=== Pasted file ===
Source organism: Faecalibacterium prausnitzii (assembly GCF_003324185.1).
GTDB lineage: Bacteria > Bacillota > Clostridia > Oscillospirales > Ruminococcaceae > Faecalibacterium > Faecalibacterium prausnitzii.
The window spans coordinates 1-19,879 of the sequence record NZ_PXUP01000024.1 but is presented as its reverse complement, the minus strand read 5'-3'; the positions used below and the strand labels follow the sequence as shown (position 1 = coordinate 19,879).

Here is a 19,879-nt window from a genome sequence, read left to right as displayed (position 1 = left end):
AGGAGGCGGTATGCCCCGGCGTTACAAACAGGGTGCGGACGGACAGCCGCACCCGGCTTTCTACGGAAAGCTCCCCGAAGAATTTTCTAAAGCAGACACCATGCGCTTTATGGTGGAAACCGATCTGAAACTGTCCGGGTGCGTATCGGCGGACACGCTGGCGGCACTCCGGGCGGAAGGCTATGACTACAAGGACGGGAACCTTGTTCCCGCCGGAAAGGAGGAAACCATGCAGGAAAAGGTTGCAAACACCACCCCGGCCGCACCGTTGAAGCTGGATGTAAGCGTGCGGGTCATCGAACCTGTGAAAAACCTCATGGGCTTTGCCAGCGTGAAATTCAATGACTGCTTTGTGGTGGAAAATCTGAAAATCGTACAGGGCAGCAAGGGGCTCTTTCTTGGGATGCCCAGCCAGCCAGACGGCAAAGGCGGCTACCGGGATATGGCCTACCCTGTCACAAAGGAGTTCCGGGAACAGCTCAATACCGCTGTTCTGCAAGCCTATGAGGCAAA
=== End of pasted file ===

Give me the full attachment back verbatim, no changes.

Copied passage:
Source organism: Faecalibacterium prausnitzii (assembly GCF_003324185.1).
GTDB lineage: Bacteria > Bacillota > Clostridia > Oscillospirales > Ruminococcaceae > Faecalibacterium > Faecalibacterium prausnitzii.
The window spans coordinates 1-19,879 of the sequence record NZ_PXUP01000024.1 but is presented as its reverse complement, the minus strand read 5'-3'; the positions used below and the strand labels follow the sequence as shown (position 1 = coordinate 19,879).

Here is a 19,879-nt window from a genome sequence, read left to right as displayed (position 1 = left end):
AGGAGGCGGTATGCCCCGGCGTTACAAACAGGGTGCGGACGGACAGCCGCACCCGGCTTTCTACGGAAAGCTCCCCGAAGAATTTTCTAAAGCAGACACCATGCGCTTTATGGTGGAAACCGATCTGAAACTGTCCGGGTGCGTATCGGCGGACACGCTGGCGGCACTCCGGGCGGAAGGCTATGACTACAAGGACGGGAACCTTGTTCCCGCCGGAAAGGAGGAAACCATGCAGGAAAAGGTTGCAAACACCACCCCGGCCGCACCGTTGAAGCTGGATGTAAGCGTGCGGGTCATCGAACCTGTGAAAAACCTCATGGGCTTTGCCAGCGTGAAATTCAATGACTGCTTTGTGGTGGAAAATCTGAAAATCGTACAGGGCAGCAAGGGGCTCTTTCTTGGGATGCCCAGCCAGCCAGACGGCAAAGGCGGCTACCGGGATATGGCCTACCCTGTCACAAAGGAGTTCCGGGAACAGCTCAATACCGCTGTTCTGCAAGCCTATGAGGCAAA